After much discussion the Trustees decided to extend the original Arabic publication date to after, or during, the year 1967, widely recognised as a "watershed" year for Arabic literature. "The date of 1967 . . . one of those historical watersheds that not only divide one historical period from another but also call radically into question the very principles by which literary historical periods and thereby the relationships between present and past, are established in the first place." Roger Allen, in Intertextuality in Modern Arabic Literature after 1967. 2014 marked the change in entry requirements.

In 2017 it was decided to introduce a shortlist instead of have "commended", "highly commended" or "runner-up". This was to be announced as soon as possible in December each year. For the 2017 prize, the shortlist was announced on 1 December 2017.

The Dove's Necklace by Raja Alem     The Book of Safety by Yasser Abdel Hafez, translated by Robin Moger     No Knives in the Kitchens of This City by Khaled Khalifa, translated by Leri Price     Limbo Beirut by Hilal Chouman, translated by Anna Ziajka Stanton 
The first shortlist of four works was introduced with the 2017 Award 

  
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In 2015, at the start of its tenth year of awarding prizes for contemporary Arabic literature translated into English, the sponsors, Omar Ghobash and his family, agreed to mark the occasion by extending their sponsorship to establish an annual lecture on literary translation. The inaugural lecture took place on 14 October 2016 at the British Library Conference Centre in London, given by the author, translator and essayist Anton Shammas on Blind Spots: A millennium of Arabic in translation – from Ibn al-Haytham to William Faulkner via Don Quixote. The 2017 and 2018 Lectures were also held at the British Library, 2017's given by Robert Irwin on Tayeb Salh's Season of Migration to the North: 'the most important Arabic novel of the 20th Century' and 2018's given by the poet Adonis on Translation: A Second Act of Creation. Click here for all information about lectures.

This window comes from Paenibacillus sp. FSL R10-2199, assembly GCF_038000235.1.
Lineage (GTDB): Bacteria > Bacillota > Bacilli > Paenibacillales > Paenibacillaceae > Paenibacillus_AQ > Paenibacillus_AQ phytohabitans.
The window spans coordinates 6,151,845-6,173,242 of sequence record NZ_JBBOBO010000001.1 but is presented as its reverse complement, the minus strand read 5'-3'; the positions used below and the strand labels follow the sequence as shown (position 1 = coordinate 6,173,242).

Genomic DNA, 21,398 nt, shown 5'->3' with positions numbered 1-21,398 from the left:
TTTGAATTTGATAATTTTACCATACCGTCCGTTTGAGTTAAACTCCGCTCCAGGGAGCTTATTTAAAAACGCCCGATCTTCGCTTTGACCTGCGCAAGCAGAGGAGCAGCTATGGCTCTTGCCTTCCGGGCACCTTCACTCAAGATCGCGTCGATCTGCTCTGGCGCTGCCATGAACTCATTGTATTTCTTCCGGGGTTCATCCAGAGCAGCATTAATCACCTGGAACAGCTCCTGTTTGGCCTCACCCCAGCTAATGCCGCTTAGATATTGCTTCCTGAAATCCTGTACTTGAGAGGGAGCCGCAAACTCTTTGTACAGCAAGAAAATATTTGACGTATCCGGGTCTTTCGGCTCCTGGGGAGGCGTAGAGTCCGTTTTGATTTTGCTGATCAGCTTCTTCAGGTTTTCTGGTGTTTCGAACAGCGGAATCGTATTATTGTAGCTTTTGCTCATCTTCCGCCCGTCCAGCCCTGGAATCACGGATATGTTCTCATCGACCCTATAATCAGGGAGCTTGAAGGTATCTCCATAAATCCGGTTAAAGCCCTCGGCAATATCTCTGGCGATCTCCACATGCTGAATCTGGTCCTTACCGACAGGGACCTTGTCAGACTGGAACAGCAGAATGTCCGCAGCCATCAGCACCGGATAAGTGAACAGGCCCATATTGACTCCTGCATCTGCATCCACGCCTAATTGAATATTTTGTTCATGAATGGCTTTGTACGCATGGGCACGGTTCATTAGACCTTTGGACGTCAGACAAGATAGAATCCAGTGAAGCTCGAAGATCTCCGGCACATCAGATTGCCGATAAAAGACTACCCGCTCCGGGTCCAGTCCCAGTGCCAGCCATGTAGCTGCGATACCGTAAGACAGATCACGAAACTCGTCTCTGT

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The deadline for entries and publication of works each year is 31 March. For full rules and conditions click here. 

 

The Society of Authors 
Society of Authors logo for prizes

The Society of Authors is the administrator of the prize. Founded in 1884 "to protect the rights and further the interests of authors", it has over 7,500 members. Its first president was Alfred Lord Tennyson. Among its members have been many prominent writers, including George Bernard Shaw, John Galsworthy, Thomas Hardy, H G Wells, J M Barrie, John Masefield, E M Forster, A P Herbert, and countless contemporary writers. 

Other literary translation prizes administered by the Society are:

  • Scott Moncrieff Prize for French Translation
  • Hellenic Foundation for Culture Award for Greek Translation (triennial)
  • Schlegel-Tieck Prize for German Translation
  • Bernard Shaw Prize for Swedish Translation (triennial)
  • Vondel Prize for Dutch Translation (biennial)
  • Calouste Gulbenkian Prize for Portuguese Translation (triennial)
  • Premio Valle Inclan for Spanish Translation
  • John Florio Prize for Italian Translation (biennial)